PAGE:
email relay server
Email relay servers are used by your ISP to forward non-web based email, such as Microsoft Outlook or Eudora email programs, from public locations. An example on an FQDN is www.ispemail.com. Typical email servers block traffic from unknown sources for security purposes. Our server, as with any public location, is considered an unknown source that requires an email relay server to forward end-user mail.
An end user who uses a hardware device, such as a laptop, PDA, or web-enabled cell phone, to access the Internet through the BBSM server. The term is used interchangeably with the word user.
BBSM connects the external network to the internal network. BBSM does not enable an end user to transmit packets to the external network until the end user has an active session. See internal network.
An itemized list of hotel charges that the end user accrues.
A forced redirect occurs when an end user attempts to view one URL, and BBSM forces the user to a different URL. BBSM performs a forced redirect when it detects an unauthenticated client.
fully qualified domain name. An FQDN is the part of a URL that defines the server addressed by the URL. For example, the FQDN of http://www.microsoft.com/default.asp is www.microsoft.com.
The address of the gateway used to reach a specified destination such as a destination on a network or the Internet. Gateways are devices that route packets between different physical networks.
graphical user interface.
The Handheld PC is a Microsoft class of PC devices that has a half-sized VGA screen (640 by 240 pixels) or a full-sized screen with or without an integrated keyboard.
Hyper-Text Transmission Protocol. HTTP is a TCP protocol used to request and deliver web pages.
Internet Control Message Protocol. ICMP is a TCP/IP protocol used to send error and control messages. For example, a router uses ICMP to notify the sender that its destination mode is not available. A ping utility sends ICMP echo requests to verify the existence of an IP address.
Internet Engineering Task Force. The IETF is the main standards organization for the Internet. It is a large, open, international community of network designers, operators, vendors, and researchers concerned with identifying problems and opportunities in IP data networks and proposing technical solutions to the Internet community.
(Microsoft) Internet Information Server. IIS is Microsoft's web server that runs under Windows NT. You can install a certificate on the server to enable it to serve pages using Netscape's SSL security protocol.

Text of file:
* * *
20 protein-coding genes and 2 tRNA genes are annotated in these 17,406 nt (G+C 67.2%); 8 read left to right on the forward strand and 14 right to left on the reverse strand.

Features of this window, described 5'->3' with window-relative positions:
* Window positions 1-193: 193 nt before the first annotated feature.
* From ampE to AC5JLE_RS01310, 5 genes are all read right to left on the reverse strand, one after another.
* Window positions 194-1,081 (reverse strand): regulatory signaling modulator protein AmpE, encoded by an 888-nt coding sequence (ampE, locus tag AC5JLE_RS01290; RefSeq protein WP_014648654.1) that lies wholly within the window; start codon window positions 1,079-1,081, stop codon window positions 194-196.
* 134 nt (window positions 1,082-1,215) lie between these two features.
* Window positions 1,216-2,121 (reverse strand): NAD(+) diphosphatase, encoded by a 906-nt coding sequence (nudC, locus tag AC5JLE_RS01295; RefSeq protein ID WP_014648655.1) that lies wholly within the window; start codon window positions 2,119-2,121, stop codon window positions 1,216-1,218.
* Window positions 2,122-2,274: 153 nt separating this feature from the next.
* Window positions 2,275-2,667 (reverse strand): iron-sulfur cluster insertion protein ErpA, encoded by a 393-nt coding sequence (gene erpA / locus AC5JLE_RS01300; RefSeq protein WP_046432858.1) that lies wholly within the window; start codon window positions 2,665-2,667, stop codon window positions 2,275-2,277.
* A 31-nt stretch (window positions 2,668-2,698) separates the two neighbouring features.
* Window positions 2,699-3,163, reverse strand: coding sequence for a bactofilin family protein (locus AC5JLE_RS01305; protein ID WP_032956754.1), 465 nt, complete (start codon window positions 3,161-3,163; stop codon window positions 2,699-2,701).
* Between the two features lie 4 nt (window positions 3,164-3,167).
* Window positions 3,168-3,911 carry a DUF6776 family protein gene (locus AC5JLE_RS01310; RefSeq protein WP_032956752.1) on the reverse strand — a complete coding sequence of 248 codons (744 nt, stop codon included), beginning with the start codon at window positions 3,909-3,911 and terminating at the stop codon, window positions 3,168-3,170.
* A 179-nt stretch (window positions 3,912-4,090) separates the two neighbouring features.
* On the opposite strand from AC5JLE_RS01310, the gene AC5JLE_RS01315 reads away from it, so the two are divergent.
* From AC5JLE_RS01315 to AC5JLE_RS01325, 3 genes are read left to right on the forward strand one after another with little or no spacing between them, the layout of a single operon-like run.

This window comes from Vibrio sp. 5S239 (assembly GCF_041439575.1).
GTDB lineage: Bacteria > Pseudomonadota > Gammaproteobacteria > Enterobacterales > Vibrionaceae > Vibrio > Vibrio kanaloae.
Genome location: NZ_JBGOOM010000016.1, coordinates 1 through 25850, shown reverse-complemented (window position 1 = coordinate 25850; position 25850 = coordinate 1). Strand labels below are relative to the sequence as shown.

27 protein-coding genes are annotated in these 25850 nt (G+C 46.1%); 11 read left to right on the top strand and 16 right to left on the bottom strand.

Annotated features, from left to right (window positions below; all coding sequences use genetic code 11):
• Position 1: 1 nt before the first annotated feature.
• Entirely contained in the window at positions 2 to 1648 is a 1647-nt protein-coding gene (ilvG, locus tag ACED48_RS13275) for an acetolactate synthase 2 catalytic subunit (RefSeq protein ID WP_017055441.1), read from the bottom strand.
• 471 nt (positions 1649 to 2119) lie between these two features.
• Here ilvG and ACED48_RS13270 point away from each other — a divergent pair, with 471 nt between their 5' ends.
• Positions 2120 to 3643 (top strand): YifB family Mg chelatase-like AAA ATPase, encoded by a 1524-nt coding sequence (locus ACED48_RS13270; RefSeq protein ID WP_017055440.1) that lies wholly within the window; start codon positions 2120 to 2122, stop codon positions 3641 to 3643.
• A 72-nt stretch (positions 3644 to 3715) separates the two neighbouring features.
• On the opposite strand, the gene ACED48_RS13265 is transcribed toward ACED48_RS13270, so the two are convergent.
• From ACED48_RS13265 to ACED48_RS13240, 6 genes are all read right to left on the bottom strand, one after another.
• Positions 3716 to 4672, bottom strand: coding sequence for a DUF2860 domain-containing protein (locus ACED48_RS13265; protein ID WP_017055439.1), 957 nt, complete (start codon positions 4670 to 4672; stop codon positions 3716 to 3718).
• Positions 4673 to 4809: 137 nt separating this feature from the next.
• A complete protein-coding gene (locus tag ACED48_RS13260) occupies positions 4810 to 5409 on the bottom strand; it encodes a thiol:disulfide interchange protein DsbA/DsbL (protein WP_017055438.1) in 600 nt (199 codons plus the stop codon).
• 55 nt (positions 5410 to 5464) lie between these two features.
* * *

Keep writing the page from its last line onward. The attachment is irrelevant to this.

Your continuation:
Inetinfo is the process in the Microsoft IIS in which the BBSM Access Policy ActiveX server components run.
A software developer that uses the BBSM SDK to extend the functionality of the BBSM.
The internal adapter communicates with the local area network (the internal network).
The network that the end user connects to. The internal network consists of a collection of network devices, end-user computers, and the BBSM internal interface. See also external network.
Internet Protocol address. The 32-bit (IPv4) address of a network interface on a computer. A computer with multiple network interfaces typically has a different address for each interface.
iPass Smart Client
The iPass Smart Client is a piece of software on an end-user PC that controls the user experience for gaining access to the Internet in a visitor-based network.
integrated routed and bridged. An IRB network includes a bridged network and one or more routed networks.
(Microsoft) Internet Security and Acceleration. ISA is the name of the Microsoft's server that replaces Microsoft Proxy Server 2.0. It provides caching, proxy server, and firewall features.
Internet server application program interface. ISAPI is a programming interface on IIS, Microsoft's web server. It allows third parties (and Microsoft) to add functionality to web servers running Microsoft IIS.
A DLL that uses the Internet Server API (ISAPI) to register for web server events and edit the data stream going to and coming from the Microsoft IIS web server.